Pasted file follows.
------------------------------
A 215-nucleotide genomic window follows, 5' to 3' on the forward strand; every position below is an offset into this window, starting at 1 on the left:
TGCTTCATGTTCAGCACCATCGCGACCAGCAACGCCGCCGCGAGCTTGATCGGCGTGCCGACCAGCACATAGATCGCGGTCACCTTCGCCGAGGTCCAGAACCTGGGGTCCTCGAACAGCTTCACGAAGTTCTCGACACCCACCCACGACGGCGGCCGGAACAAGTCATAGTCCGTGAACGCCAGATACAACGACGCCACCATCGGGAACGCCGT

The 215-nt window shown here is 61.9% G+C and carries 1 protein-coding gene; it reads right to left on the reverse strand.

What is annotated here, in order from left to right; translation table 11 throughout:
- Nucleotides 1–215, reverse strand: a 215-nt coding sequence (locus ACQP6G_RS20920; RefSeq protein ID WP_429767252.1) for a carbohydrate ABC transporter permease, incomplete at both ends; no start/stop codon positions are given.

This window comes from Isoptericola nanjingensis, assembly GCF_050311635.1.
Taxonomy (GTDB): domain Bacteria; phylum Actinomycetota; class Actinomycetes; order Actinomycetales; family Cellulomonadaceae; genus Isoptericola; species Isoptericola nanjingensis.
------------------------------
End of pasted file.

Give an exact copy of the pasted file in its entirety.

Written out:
A 215-nucleotide genomic window follows, 5' to 3' on the forward strand; every position below is an offset into this window, starting at 1 on the left:
TGCTTCATGTTCAGCACCATCGCGACCAGCAACGCCGCCGCGAGCTTGATCGGCGTGCCGACCAGCACATAGATCGCGGTCACCTTCGCCGAGGTCCAGAACCTGGGGTCCTCGAACAGCTTCACGAAGTTCTCGACACCCACCCACGACGGCGGCCGGAACAAGTCATAGTCCGTGAACGCCAGATACAACGACGCCACCATCGGGAACGCCGT

The 215-nt window shown here is 61.9% G+C and carries 1 protein-coding gene; it reads right to left on the reverse strand.

What is annotated here, in order from left to right; translation table 11 throughout:
- Nucleotides 1–215, reverse strand: a 215-nt coding sequence (locus ACQP6G_RS20920; RefSeq protein ID WP_429767252.1) for a carbohydrate ABC transporter permease, incomplete at both ends; no start/stop codon positions are given.

This window comes from Isoptericola nanjingensis, assembly GCF_050311635.1.
Taxonomy (GTDB): domain Bacteria; phylum Actinomycetota; class Actinomycetes; order Actinomycetales; family Cellulomonadaceae; genus Isoptericola; species Isoptericola nanjingensis.